In less than three years with Goodwill Industries of Kentucky, Kha-Ka (pronounced Chaka) Jackson has gone from being a receptionist to IT telecommunications manager. Working for a company she believes in, and that also believes in her has made a huge difference in her life.
As a recent transplant to Kentucky, Jackson was working as a receptionist in a hair salon, but wanted more for herself. When she saw the administrative concierge position online, she researched Goodwill. “I saw all the programs they offer,” she said. Impressed, she applied.
Jackson couldn’t have guessed that in just two years, the IT telecommunications manager who was interviewing her would retire, and Jackson would be promoted to take her spot. Recalling the interview, she seemed to relive the nervousness she felt that day.
“‘This is what’s going on,’” she remembers saying, immediately revealing that she had a prior conviction. “‘I don’t want to waste your time.’ And [the manager] said, ‘No. As long as what you’re telling me is true, and you’re not leaving anything out, this is what the position is.’ Two days later, I got a call asking did I want to take the job.”
“Of course,” she answered.
“No one holds that against you. No one mentions it. Who you are is who they take,” she said. “It makes you feel good. It makes you feel like a person. Where on the other side, people make you feel like you’re not human anymore because you have these issues. Goodwill doesn’t do that.”
Goodwill Industries of Kentucky operates throughout the state, working to prepare people for work, no matter their age. For youth who quit school, there’s the Kentucky Youth Career Center, which offers job training, paid internships, and continuing education.
For retirees, the Senior Community Service Employment Program (SCSEP) links seniors with non-profits and public agencies for on-the-job training.
Goodwill hires many people with disabilities and through their AbilityOne program, connects people with disabilities to federal janitorial positions throughout the state. All their employees have access to a range of services, including career coaching and tuition reimbursement.
Goodwill offers expungement clinics to help people convicted of crimes clear their records so they can find a path to steady employment and toward a full life after serving their time. The KentuckianaWorks Power of Work program connects people who are on public assistance with job-readiness training, helping participants create priorities and goals to work toward.
“This is what we do on a daily basis,” said Jackson. “There are so many success stories. Goodwill even has the Cars to Work Program.”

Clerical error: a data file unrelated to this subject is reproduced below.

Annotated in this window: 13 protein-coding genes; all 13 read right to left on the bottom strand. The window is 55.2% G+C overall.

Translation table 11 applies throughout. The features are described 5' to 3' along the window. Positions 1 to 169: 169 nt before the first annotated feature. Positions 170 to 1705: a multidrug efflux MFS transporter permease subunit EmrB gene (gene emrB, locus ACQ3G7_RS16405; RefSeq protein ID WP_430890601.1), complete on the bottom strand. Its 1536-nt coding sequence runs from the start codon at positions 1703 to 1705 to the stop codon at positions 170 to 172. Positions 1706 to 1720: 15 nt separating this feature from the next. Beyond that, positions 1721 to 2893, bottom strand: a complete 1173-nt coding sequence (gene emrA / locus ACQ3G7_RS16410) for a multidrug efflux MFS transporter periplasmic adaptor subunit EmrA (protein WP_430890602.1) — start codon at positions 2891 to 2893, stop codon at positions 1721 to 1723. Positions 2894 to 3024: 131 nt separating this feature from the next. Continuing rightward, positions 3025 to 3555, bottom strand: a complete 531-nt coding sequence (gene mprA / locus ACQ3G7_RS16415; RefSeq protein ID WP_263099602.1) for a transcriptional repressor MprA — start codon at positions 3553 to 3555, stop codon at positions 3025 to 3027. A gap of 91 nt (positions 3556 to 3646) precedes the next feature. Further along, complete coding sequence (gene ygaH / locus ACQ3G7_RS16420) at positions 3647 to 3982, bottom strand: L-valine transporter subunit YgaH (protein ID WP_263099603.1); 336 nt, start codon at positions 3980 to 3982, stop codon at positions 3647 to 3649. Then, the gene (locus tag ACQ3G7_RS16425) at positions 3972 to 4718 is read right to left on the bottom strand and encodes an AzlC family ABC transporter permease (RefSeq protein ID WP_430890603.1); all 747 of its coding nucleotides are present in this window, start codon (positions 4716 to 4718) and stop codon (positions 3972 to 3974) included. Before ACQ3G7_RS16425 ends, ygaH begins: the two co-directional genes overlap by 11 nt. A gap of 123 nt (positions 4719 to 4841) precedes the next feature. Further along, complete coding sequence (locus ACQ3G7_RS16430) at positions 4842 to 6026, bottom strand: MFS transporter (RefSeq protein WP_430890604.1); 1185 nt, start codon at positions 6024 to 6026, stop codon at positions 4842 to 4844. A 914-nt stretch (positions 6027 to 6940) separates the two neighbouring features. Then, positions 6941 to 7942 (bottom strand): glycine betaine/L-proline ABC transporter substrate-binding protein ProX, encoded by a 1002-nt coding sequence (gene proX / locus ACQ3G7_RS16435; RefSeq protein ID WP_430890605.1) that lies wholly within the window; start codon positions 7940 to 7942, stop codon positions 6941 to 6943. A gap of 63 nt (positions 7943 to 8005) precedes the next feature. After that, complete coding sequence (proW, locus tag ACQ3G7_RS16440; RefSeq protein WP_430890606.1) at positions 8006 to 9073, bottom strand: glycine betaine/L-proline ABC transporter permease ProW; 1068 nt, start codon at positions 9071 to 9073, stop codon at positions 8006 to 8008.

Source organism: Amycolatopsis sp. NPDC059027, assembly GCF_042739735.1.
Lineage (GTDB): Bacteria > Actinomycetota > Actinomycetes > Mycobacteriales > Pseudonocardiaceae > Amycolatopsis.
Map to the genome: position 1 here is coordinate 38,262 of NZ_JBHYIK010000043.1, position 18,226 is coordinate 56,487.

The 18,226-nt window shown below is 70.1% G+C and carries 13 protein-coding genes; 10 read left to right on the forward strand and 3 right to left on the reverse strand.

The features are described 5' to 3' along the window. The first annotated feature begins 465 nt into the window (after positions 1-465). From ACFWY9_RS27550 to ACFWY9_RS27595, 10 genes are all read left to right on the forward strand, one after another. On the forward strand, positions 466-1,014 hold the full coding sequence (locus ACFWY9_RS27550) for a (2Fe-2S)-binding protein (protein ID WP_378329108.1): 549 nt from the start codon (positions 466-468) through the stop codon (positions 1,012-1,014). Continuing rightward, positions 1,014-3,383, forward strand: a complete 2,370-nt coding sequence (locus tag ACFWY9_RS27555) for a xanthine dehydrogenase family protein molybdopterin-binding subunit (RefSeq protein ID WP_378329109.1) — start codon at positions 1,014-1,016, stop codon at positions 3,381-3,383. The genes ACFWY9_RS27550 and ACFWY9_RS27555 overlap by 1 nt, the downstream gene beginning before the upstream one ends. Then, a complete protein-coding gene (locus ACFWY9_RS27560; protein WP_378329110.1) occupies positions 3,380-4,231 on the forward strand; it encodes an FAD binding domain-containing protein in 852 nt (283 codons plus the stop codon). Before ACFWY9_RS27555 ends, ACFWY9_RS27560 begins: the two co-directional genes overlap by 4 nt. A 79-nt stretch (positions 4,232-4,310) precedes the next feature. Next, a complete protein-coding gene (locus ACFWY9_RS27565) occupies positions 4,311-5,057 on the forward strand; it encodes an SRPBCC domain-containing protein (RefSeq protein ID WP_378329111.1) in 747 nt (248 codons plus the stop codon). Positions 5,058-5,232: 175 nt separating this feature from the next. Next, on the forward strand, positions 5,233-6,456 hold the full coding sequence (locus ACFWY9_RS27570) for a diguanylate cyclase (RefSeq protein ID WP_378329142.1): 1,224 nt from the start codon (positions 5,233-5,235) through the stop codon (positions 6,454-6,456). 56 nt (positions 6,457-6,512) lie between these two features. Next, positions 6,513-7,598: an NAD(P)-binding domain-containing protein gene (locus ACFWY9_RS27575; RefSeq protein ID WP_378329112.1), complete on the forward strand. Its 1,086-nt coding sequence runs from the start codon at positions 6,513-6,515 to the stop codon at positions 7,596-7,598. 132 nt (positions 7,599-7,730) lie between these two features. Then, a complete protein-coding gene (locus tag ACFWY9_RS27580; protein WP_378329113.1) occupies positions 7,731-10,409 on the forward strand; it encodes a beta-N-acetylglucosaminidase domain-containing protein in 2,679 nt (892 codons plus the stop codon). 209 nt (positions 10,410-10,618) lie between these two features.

Not having a car might be what stands between a single mother trying to get her kids to school and getting to work on time. With that program, Jackson said, “They put you in a financial class. It helps you budget. Who does that?”
“I’ve heard so many stories of people who were living in transitional housing, living in a homeless shelter, and now they have their own place and they’re making pretty good money. It’s compassion. You have these career coaches, and this is what they chose to do, what they have a heart to do.” Coaches work one-on-one with people, determining and helping clients meet goals.
“Every position and individual count,” said Jackson. “The CEO looks people in the eye. She remembers your name.”
To help Goodwill in their mission, anyone can donate goods. “The money from our sales goes right back into programs that help people,” said Jackson. In addition to accepting gently-used items at 65 convenient drive-thru locations, Goodwill also accepts financial donations online at www.goodwillky.org.
For the last year, Goodwill Industries of Kentucky has been working with Duplicator Sales and Service. The non-profit uses copy machines from the local, family-owned office equipment supplier. In their busy offices and career centers, the machines are in heavy rotation. Duplicator Sales and Service understands how important these copiers are to keeping Goodwill Industries of Kentucky in motion.
“Working with Duplicator is perfect,” said Jackson. For any issue that pops up with the machines, “There’s a person you can call. If you don’t have time to make a call, you can send an email, and that same day or the next day, someone’s out to you.”
Jackson said in the past, they used to work with a national supplier who would typically take a couple days to return an email. Now, their supplier can quickly help their IT department address network issues, and when they need toner, it’s overnighted at no extra cost.
“Their customer service is amazing,” she said. She knows she can call John Ruffra, their sales representative anytime and he’ll be receptive and helpful. “It’s just so comfortable,” said Jackson. “You just don’t get companies like that anymore.”